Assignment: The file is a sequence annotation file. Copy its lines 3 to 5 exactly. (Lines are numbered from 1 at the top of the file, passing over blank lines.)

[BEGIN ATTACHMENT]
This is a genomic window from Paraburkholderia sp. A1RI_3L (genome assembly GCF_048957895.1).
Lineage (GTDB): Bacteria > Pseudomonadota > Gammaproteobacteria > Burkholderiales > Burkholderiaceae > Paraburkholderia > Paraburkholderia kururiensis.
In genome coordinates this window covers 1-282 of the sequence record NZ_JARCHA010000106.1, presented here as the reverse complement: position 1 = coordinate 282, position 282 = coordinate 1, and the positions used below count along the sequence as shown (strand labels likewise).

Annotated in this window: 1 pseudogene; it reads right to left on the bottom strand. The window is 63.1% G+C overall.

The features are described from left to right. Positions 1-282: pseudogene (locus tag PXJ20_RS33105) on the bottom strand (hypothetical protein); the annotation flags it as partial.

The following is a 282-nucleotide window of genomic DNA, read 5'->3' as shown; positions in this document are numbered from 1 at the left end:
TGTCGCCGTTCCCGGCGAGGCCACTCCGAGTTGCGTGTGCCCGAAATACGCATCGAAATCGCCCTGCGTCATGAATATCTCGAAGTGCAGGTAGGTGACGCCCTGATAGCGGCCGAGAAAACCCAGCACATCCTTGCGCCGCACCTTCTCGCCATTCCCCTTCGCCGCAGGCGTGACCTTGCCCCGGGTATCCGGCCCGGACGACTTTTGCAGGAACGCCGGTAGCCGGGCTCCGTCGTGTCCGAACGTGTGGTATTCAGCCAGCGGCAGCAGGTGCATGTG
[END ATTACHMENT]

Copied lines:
In genome coordinates this window covers 1-282 of the sequence record NZ_JARCHA010000106.1, presented here as the reverse complement: position 1 = coordinate 282, position 282 = coordinate 1, and the positions used below count along the sequence as shown (strand labels likewise).

Annotated in this window: 1 pseudogene; it reads right to left on the bottom strand. The window is 63.1% G+C overall.

The features are described from left to right. Positions 1-282: pseudogene (locus tag PXJ20_RS33105) on the bottom strand (hypothetical protein); the annotation flags it as partial.